# Let $X$ be $n \times p$ with rank$(X)=k$, $\epsilon \sim N(0,I_p)$ be a vector with i.i.d. Show $E\|\ X\epsilon \|_2^2 = \sum_{j=1}^k \sigma_j^2$

Let $X$ be an $n \times p$ matrix with rank$(X)=k$. Let $\epsilon \sim N(0,I_p)$ be a vector with the i.i.d. Gaussian components.

(a) Show that $$E\|\ X\epsilon \|_2^2 = \|\ X \|_F^2 = \sum_{j=1}^k \sigma_j^2$$ where $\sigma_1 \geq \sigma_2 \geq \dots \geq \sigma_k > 0$ are positive signular values of $X$ and $\|\ X \|_F$ is the Frobenius norm of $X$.

(b) Show that if $X$ is a projection matrix, i.e. $X=A(A^TA)^{-1}A^T$ for some matrix $A : n \times p$ with rank$(A)=p$, then $$E \|\ X\epsilon \|_2^2 = \sigma^2p.$$

By the singular value decomposition theorem we know that $X$ can be decomposed in the form: $$X=U\Sigma V^H,$$ where $U$ is an $n \times n$ unitary matrix, $\Sigma$ is a diagonal $n \times p$ matrix with non-negative real numbers on the diagonal, and $V$ is an $p\times p$ unitary matrix, and $V^H$ denotes the conjugate transpose of $V$. The diagonal entries $\sigma_i$ of $\Sigma$ are known as the singular values of $M$, in other words $\Sigma$ has $\left\{\sigma_1, \dots, \sigma_k\right\}$ on the diagonal, as rank$(X)=k$. Now, we have that from definition of Frobenius norm, \begin{align*} \|\ X \|_F^2 &= \operatorname{Tr}(XX^H) \\ &= \operatorname{Tr}((U\Sigma V^H)(U\Sigma V^H)^H) \\ &= \operatorname{Tr}(U\Sigma V^H V \Sigma^H U^H) \\ &= \operatorname{Tr}(U\Sigma\Sigma^H U^H) \\ &= \operatorname{Tr}(\Sigma\Sigma^H)\\ &= \sum_{j=1}^k \sigma_j^2. \end{align*} since $V^HV=I$ and $U^HU=I$, where we also utilized the cyclic property of trace. All that remains to be shown is that $E\|\ X\epsilon \|_2^2 = \sum_{j=1}^k \sigma_j^2$. I am not sure about this part of (a) and, hoping that once I figure that part out of (a), I'll have a better idea of (b). Any help would be appreciated!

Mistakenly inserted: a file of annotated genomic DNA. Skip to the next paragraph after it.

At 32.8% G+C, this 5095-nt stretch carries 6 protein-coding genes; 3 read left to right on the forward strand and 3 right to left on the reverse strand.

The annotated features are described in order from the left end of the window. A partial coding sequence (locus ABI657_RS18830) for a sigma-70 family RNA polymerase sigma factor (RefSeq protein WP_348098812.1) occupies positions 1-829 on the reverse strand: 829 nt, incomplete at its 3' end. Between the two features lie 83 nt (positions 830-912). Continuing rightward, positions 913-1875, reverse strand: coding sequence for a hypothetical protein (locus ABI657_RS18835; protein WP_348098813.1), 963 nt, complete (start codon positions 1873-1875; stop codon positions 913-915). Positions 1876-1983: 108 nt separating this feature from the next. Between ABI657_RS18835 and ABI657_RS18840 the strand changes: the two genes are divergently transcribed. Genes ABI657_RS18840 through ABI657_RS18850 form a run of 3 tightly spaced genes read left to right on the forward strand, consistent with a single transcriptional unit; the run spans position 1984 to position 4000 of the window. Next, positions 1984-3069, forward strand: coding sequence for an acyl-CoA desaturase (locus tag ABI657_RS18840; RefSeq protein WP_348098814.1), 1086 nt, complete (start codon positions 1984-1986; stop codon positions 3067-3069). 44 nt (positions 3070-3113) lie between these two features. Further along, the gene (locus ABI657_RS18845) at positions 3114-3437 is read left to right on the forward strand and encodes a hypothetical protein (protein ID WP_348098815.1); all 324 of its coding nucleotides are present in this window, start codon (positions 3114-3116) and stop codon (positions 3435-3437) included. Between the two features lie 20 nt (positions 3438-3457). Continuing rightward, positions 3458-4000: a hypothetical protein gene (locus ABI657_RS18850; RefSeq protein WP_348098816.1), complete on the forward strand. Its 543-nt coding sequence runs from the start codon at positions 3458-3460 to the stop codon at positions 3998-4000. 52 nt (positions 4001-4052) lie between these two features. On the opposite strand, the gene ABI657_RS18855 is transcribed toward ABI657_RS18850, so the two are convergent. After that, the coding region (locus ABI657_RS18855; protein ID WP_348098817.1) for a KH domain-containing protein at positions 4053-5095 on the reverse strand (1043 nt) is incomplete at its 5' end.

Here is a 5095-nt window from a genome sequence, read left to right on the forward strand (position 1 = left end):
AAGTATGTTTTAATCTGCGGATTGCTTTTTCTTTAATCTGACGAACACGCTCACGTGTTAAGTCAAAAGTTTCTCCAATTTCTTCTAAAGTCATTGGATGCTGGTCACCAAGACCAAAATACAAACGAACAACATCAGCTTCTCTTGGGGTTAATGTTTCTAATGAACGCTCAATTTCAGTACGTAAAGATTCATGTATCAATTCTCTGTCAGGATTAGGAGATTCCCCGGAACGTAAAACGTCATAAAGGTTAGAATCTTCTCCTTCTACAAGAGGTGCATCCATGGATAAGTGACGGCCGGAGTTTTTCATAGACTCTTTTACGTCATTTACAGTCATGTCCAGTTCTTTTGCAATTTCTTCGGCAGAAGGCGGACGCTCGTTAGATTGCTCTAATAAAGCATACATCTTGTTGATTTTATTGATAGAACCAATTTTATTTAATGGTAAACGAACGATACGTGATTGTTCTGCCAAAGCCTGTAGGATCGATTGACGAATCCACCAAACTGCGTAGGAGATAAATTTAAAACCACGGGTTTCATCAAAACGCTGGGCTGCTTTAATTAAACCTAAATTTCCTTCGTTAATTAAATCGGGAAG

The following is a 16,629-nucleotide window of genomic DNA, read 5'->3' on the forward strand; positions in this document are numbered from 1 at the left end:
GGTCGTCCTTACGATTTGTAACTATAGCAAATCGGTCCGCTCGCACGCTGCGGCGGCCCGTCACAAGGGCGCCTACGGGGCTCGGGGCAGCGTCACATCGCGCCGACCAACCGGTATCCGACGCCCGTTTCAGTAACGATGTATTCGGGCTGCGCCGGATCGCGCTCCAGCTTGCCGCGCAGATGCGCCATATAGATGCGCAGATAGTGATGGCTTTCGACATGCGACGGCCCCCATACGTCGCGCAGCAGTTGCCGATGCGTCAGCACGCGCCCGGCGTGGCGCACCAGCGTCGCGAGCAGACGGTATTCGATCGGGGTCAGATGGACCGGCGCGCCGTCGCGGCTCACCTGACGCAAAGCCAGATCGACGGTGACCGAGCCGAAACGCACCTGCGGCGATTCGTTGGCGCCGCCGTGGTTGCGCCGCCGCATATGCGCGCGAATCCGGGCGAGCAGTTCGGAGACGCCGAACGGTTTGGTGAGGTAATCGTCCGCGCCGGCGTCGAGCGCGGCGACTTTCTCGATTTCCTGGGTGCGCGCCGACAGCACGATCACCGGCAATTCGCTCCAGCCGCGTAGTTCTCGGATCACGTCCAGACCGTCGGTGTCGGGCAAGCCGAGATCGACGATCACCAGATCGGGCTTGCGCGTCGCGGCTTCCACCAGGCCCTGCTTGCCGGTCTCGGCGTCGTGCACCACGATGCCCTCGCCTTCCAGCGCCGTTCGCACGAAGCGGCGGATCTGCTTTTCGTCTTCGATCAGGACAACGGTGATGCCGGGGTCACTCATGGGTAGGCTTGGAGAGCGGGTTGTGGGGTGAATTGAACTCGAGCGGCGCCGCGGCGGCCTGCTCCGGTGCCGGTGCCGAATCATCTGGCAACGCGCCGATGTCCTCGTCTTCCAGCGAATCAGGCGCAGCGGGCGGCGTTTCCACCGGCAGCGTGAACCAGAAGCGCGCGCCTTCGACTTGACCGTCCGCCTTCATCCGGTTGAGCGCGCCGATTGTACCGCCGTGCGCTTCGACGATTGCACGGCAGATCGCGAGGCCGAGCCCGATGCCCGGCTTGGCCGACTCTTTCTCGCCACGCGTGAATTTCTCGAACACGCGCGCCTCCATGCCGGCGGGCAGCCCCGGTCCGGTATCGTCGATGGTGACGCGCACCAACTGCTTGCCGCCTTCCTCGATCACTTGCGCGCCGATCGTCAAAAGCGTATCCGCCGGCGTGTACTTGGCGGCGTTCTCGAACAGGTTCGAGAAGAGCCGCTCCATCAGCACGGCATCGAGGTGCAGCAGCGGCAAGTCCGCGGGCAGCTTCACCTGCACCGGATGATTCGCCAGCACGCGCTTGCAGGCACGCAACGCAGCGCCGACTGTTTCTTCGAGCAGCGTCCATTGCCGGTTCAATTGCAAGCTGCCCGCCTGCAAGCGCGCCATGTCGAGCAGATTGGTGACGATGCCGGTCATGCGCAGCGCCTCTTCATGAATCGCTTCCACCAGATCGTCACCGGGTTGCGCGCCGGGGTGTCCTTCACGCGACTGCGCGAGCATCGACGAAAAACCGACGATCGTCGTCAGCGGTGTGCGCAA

• Have you considered just writing out $||X\epsilon||^2$? It is the sum of $Y_{ij}\epsilon_i\epsilon_j$ where $Y_{ij}$ is the $ij$ entry of $X^\prime X.$ Taking expectations reduces everything to (very simple) algebraic properties of $Y.$ If you know them you're done and otherwise you have some exercises in linear algebra. – whuber Sep 18 '18 at 21:48
• @whuber Is my approach correct? – Maxtron Sep 18 '18 at 22:55

I think you have almost solved it. $\mathbb{E}( ||X\epsilon||^2_2 ) = \mathbb{E}[ \mathrm{Tr} ( X \epsilon \epsilon^H X^H) ] = \mathrm{Tr} [ \mathbb{E} ( X \epsilon \epsilon^H X^H)]$ since trace and expectation are interchangeable.